Technology Rapidly Changing the Definition of Homeschooling

Thanks to technology and wide availability of broadband internet access, the definition of “homeschooled” is changing — and advancing — rapidly.

It’s hard to identify an area where technology has made more impact than homeschooling. With the growth of digital learning options, many parents who have never before considered taking more control over their children’s education are now withdrawing their kids from traditional schools — at least part-time — and allowing them to take advantage of courses offered by not only for-profit providers on contract to their school districts, but also online high school programs offered by some of the best colleges and universities around the country.

For Blake Binkley from Reno, Nevada, this meant getting to choose providers as diverse as the Truckee Meadows Community College, University of Nevada and even Stanford University’s Online High School. That is in addition to occasionally attending classes at his local traditional high school, Galena.

The new generation of homeschoolers don’t fit the stereotype of coddled children kept at home and schooled by their mother, Binkley explained. What drew him and his parents to try the online option is the opportunity to sample just about any subject under the sky and to move at Binkley’s own pace without having to wait for the slowest members of his class to catch up.

For Binkley, his mother Cornelia Binkley said, the added rigor kept him engaged in learning, something he’s grappled with since kindergarten.

“Every year, we’d have to take him out of school at Christmas break to find ways to keep him stimulated,” Cornelia Binkley said. “It was also nice to keep him close so you could have more time to help shape his values and point of view.”

More than 2.4 million students around the country are considered to be homeschooled. The Nevada Home School Network alone says that between 4,500 and 5,000 students are taking advantage of its services. And it’s no wonder, as an increasing number of studies are showing that children who are allowed to set their own learning pace perform as well, or even better, than their traditionally educated peers.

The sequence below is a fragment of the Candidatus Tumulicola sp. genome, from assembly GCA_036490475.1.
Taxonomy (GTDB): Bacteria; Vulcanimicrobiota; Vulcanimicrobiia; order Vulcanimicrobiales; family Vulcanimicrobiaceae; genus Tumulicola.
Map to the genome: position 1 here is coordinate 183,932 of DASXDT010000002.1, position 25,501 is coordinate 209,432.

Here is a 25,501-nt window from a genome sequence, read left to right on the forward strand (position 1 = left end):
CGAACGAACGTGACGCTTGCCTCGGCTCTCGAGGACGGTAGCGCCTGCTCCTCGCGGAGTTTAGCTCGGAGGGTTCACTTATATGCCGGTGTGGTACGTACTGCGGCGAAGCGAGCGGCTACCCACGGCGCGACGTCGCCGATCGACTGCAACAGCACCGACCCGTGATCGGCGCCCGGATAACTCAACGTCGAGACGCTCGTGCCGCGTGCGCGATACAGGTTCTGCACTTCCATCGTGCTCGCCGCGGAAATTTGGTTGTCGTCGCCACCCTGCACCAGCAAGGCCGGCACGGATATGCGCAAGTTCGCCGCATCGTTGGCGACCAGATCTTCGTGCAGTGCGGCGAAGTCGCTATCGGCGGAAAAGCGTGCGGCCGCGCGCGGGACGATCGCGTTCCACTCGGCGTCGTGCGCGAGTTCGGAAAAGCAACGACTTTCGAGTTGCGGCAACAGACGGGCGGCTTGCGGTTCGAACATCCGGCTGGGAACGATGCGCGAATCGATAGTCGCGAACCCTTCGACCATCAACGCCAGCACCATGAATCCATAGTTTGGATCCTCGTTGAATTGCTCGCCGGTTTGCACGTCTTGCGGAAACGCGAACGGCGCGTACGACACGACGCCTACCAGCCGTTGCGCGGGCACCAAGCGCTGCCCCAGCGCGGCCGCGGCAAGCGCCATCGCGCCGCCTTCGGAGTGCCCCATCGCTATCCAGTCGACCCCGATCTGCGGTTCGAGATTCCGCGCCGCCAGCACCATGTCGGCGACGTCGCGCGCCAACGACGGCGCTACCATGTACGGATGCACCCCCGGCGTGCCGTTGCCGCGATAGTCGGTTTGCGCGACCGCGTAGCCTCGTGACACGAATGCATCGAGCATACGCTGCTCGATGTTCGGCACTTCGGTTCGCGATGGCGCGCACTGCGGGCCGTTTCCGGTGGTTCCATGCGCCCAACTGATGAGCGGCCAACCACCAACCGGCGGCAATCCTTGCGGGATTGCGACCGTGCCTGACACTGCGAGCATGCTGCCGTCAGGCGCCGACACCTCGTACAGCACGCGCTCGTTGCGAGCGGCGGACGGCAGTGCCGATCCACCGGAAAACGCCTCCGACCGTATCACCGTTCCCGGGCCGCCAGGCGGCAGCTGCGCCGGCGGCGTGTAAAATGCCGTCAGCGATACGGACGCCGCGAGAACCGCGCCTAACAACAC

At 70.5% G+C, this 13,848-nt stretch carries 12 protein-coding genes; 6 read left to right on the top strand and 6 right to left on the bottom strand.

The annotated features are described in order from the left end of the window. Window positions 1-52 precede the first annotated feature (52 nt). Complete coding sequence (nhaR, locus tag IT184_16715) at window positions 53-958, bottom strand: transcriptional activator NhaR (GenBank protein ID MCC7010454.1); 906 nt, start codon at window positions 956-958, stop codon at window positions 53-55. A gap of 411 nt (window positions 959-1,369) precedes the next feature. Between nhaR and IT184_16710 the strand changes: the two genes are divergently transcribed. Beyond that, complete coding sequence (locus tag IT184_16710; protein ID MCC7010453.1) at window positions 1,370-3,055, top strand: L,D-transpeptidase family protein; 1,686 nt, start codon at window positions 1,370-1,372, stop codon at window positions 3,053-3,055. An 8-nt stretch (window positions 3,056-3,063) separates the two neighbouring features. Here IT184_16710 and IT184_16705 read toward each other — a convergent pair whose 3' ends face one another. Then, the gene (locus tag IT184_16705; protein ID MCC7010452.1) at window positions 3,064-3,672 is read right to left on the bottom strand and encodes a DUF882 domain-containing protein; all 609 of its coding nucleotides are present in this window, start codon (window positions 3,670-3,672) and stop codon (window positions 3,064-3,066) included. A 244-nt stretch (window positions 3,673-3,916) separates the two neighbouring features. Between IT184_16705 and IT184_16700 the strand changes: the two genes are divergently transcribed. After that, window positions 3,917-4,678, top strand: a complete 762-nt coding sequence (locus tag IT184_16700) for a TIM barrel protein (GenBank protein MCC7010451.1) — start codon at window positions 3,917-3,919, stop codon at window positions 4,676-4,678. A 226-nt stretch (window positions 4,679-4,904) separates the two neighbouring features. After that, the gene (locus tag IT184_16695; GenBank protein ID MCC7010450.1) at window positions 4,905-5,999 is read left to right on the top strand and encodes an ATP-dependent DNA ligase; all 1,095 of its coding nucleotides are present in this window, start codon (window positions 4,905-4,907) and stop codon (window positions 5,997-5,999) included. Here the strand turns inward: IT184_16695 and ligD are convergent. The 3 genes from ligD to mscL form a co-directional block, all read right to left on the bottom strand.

Most of the studies compiled by groups such as the National Home School Education Research Institute and Home School Legal Defense Association claim that standardized test scores taken by home-educated children are as much as 30 percent higher than scores by public school students.

Although there’s no data tracking the achievement of homeschoolers, some do end up taking Nevada’s standardized exams and, as they approach graduation, sit for the traditional ACT and SAT exams that are frequently required for college admission.

Although the rationale behind each family’s decision to pursue homeschooling differs, many choose to withdraw their children from public school simply because they feel that it doesn’t provide a good learning environment. Frank Schnorbus, chairman of the Nevada Homeschool Network, explained that even though he wasn’t comfortable with the environment in local public schools, it was the fact that his 10 kids didn’t seem to be engaged in the learning that finally motivated him to look at alternatives.

“Home schooling should be a relaxed atmosphere where the child will learn to love learning,” Schnorbus said. “They start seeking things out, and that’s one of the keys to success.”

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